The taxi sector, an industry that is largely dependent on its employees, is struggling with an alarming problem that is increasingly coming to light: unwanted cross-border behavior by shareholders. This is evident from months of research by our editors, in which we had conversations with employees from the industry.
In this article, we have chosen not to mention specific names or companies. Our goal is not to single out individual companies or individuals, but to shed light on an industry-wide problem that requires attention and action. We want to raise awareness and provide a platform for the voices of those affected by these issues, in the hope that this will lead to self-reflection and positive change.
Many people see shareholders as silent investors, but this image does not seem to hold true within the taxi sector. According to the interviewed employees, shareholders are often diametrically opposed to management and employees. They demand outrageous results and are not afraid to back up their demands with loud voices or bang their fists on the table when they want to make a point.
This approach has serious consequences. Employees complain of physical and emotional complaints as a result of the immense workload. This cross-border behavior seems to contribute to a high turnover of personnel within the sector. Every year, dozens of employees leave because they can't meet the company's unreasonable demands.
Particularly troubling is that even CEOs are not immune to this inappropriate treatment. Multiple sources report that executives are sometimes replaced overnight, without having had the opportunity to change or adjust company policies as they see fit.
Company culture and work environment play a major role in retaining employees, including managers. An environment of inappropriate behavior, high pressure, or even racism can have a negative impact on the well-being of managers and their willingness to stay with the company. Managers are often the first point of contact for shareholder concerns and demands. Continued exposure to unreasonable pressure, aggressive communication or unethical behavior from shareholders can lead to stress, demotivation and ultimately the decision to leave.
However, a solution is not easy. The influence of shareholders is far-reaching and not easy to temper. However, a good start can be to have open discussions about this issue and to denounce shareholder behavior. There are several reasons why shareholders may react in such a way. The primary driver for many shareholders is the return on their investment. They may become frustrated when a company fails to meet their financial expectations and express their frustration in an aggressive manner.
Some shareholders may not have extensive experience or knowledge of day-to-day operations. This can lead to unrealistic expectations and a tendency to push without fully understanding what it takes to achieve certain objectives. Sometimes there is a lack of clear communication between management and shareholders. If shareholders do not feel they are fully aware of what is happening in the company, they may be more inclined to pressure or even intimidate.
In some cases, the culture within a company or sector can lead to transgressive behaviour. If aggressive behavior is considered normal or tolerated, shareholders may become more likely to behave in this way. For example, shareholders may knowingly or unknowingly employ racial stereotypes or biases in their interactions with employees or executives of a particular ethnic or racial background. They may also place disproportionate expectations or pressure on individuals based on their race or ethnicity.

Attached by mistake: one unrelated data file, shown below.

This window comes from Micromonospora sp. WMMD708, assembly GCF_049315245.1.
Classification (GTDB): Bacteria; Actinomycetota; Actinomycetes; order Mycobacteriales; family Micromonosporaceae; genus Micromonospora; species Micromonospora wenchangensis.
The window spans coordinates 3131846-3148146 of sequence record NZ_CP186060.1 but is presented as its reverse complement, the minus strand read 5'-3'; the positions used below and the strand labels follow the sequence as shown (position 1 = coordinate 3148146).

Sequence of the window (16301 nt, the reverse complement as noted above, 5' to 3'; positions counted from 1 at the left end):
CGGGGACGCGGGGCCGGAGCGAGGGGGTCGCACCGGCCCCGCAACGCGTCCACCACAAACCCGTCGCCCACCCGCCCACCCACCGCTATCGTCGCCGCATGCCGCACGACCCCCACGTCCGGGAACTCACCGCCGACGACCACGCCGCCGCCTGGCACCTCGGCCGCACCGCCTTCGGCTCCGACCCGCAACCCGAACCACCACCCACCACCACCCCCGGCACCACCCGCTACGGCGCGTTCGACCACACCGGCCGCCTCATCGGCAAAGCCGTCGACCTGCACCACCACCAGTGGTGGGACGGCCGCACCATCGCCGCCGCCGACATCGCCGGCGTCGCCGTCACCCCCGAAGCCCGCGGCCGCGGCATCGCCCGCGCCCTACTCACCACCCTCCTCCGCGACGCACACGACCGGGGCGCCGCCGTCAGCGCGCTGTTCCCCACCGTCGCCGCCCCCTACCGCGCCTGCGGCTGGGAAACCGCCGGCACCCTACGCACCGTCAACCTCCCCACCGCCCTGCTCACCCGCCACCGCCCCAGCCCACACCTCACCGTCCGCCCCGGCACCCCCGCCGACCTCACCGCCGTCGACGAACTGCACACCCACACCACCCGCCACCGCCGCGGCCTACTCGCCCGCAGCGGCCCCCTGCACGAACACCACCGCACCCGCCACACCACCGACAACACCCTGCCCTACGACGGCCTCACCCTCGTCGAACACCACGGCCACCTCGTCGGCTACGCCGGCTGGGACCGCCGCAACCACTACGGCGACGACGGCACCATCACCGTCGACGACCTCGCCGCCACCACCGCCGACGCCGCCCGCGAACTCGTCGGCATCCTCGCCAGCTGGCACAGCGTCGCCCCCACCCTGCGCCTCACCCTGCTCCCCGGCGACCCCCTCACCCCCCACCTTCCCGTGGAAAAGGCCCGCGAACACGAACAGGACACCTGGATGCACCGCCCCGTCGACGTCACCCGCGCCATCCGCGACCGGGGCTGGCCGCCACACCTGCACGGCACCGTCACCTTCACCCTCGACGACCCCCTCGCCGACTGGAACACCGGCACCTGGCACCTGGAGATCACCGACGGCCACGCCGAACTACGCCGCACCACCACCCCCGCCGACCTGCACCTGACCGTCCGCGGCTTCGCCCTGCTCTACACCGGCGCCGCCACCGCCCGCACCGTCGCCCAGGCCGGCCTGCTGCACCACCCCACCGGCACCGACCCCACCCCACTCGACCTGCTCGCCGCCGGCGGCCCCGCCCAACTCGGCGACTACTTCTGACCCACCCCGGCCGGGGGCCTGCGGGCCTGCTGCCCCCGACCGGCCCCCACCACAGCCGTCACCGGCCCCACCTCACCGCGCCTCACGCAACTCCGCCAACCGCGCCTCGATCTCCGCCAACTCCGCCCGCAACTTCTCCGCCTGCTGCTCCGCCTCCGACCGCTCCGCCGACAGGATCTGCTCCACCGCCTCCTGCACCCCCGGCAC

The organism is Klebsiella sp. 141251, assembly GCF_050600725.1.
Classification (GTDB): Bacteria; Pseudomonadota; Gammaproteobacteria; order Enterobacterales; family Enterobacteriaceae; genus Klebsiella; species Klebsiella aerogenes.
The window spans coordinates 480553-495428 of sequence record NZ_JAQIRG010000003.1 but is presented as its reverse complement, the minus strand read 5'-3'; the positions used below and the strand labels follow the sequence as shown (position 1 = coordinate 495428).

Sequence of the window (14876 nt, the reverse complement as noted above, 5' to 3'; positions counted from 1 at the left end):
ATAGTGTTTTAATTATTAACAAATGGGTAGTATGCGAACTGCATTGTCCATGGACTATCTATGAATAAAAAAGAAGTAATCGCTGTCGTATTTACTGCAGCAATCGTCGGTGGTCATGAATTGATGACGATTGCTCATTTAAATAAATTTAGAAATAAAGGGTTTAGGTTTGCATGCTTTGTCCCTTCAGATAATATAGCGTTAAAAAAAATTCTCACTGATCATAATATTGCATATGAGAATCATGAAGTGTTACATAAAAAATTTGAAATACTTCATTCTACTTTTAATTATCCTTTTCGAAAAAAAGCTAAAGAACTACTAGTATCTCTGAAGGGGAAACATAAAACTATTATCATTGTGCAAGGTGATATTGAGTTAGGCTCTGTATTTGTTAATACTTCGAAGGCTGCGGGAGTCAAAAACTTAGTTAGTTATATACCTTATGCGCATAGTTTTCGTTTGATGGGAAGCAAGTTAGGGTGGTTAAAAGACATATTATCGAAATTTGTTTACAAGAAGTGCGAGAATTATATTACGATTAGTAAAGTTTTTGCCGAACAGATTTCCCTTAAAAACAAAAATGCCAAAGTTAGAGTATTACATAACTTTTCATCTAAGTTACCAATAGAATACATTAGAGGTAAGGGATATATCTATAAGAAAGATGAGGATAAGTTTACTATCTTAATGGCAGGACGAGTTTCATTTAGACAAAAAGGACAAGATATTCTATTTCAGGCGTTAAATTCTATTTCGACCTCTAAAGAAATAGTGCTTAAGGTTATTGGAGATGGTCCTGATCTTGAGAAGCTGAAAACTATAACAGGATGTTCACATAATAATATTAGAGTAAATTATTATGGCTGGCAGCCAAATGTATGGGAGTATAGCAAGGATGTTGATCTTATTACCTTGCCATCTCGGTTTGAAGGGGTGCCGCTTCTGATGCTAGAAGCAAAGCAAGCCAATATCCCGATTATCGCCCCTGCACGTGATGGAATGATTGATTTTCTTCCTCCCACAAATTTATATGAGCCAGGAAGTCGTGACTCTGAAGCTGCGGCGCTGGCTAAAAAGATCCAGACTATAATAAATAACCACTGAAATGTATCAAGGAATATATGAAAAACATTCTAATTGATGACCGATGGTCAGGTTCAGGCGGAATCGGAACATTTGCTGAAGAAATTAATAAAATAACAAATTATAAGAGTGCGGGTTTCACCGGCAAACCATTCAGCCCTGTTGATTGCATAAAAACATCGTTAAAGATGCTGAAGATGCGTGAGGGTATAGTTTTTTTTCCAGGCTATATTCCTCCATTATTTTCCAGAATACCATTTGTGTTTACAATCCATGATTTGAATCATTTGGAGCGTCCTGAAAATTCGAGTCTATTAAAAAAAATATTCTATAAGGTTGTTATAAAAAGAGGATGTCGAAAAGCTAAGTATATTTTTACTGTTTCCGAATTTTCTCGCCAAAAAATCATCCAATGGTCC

This type of behavior is not only unethical and unfair, but may also be illegal depending on the laws of the country concerned. Addressing racism in the workplace is a critical step in creating an inclusive, respectful and fair work environment for all employees.
We want to use this article to encourage companies and shareholders to practice self-reflection and take responsibility for their role in shaping the work environment. It's time to listen, learn and take action to create a more positive, inclusive and respectful workplace for all.
Fostering a culture of transparency and openness within companies can also be a crucial step. This could mean that shareholders regularly report on their interactions and decisions, and that employees are encouraged to raise concerns or complaints without fear of retaliation.
Finally, it is important that the taxi sector as a whole faces these problems. Industry associations, unions and business leaders must work together to promote a safe and respectful work environment. This will not only benefit current employees, but also secure the industry's future as an attractive and sustainable employer.
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While it is important to recognize that this behavior can occur anywhere, organizations should strive to create an environment where such behavior is acknowledged, addressed, and not tolerated. This can be achieved by implementing clear policies against harassment, providing employee training, and encouraging a culture of respect and equality. In particular, leaders and individuals with influence, such as shareholders, must be aware of the power they hold and use it responsibly. They must also be held accountable for their behavior and the impact it may have on others in the organization.
What is your company's risk of cross-border behaviour? Do the scan and discover where the points of attention for your company lie. It takes a maximum of 5 minutes to fill in and you will receive advice immediately. Would you like to discuss a specific situation? Call an expert via the Victim Support Netherlands Advice Line for professionals on 0900-0101 (option 3 in the menu).